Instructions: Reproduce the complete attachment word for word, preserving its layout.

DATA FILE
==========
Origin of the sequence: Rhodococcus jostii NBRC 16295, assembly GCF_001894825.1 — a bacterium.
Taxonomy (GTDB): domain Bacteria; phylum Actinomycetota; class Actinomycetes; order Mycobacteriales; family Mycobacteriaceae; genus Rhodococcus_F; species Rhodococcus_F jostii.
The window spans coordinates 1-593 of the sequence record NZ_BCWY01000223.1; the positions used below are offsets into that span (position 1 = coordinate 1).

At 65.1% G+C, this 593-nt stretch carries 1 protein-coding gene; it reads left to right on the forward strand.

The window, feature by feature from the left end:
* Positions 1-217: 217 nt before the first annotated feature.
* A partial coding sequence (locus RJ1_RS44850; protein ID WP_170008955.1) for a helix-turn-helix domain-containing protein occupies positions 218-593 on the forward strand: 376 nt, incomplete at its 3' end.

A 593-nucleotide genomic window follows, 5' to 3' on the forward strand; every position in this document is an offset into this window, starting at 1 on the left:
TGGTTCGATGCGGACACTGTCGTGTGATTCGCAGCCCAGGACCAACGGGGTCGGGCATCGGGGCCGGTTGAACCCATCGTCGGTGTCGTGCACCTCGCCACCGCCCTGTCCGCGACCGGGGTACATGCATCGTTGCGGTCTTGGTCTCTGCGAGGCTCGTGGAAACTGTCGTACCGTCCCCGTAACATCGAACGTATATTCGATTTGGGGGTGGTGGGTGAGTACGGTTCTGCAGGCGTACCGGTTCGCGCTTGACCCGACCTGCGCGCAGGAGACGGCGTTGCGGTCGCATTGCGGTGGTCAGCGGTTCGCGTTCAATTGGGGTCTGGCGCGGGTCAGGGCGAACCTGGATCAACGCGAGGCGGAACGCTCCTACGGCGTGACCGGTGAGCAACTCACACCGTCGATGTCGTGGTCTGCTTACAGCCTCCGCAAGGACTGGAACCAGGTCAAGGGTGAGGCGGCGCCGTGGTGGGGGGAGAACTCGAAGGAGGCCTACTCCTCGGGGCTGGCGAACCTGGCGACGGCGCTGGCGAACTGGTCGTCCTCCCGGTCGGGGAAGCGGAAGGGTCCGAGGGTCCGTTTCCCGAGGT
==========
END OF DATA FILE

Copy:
Origin of the sequence: Rhodococcus jostii NBRC 16295, assembly GCF_001894825.1 — a bacterium.
Taxonomy (GTDB): domain Bacteria; phylum Actinomycetota; class Actinomycetes; order Mycobacteriales; family Mycobacteriaceae; genus Rhodococcus_F; species Rhodococcus_F jostii.
The window spans coordinates 1-593 of the sequence record NZ_BCWY01000223.1; the positions used below are offsets into that span (position 1 = coordinate 1).

At 65.1% G+C, this 593-nt stretch carries 1 protein-coding gene; it reads left to right on the forward strand.

The window, feature by feature from the left end:
* Positions 1-217: 217 nt before the first annotated feature.
* A partial coding sequence (locus RJ1_RS44850; protein ID WP_170008955.1) for a helix-turn-helix domain-containing protein occupies positions 218-593 on the forward strand: 376 nt, incomplete at its 3' end.

A 593-nucleotide genomic window follows, 5' to 3' on the forward strand; every position in this document is an offset into this window, starting at 1 on the left:
TGGTTCGATGCGGACACTGTCGTGTGATTCGCAGCCCAGGACCAACGGGGTCGGGCATCGGGGCCGGTTGAACCCATCGTCGGTGTCGTGCACCTCGCCACCGCCCTGTCCGCGACCGGGGTACATGCATCGTTGCGGTCTTGGTCTCTGCGAGGCTCGTGGAAACTGTCGTACCGTCCCCGTAACATCGAACGTATATTCGATTTGGGGGTGGTGGGTGAGTACGGTTCTGCAGGCGTACCGGTTCGCGCTTGACCCGACCTGCGCGCAGGAGACGGCGTTGCGGTCGCATTGCGGTGGTCAGCGGTTCGCGTTCAATTGGGGTCTGGCGCGGGTCAGGGCGAACCTGGATCAACGCGAGGCGGAACGCTCCTACGGCGTGACCGGTGAGCAACTCACACCGTCGATGTCGTGGTCTGCTTACAGCCTCCGCAAGGACTGGAACCAGGTCAAGGGTGAGGCGGCGCCGTGGTGGGGGGAGAACTCGAAGGAGGCCTACTCCTCGGGGCTGGCGAACCTGGCGACGGCGCTGGCGAACTGGTCGTCCTCCCGGTCGGGGAAGCGGAAGGGTCCGAGGGTCCGTTTCCCGAGGT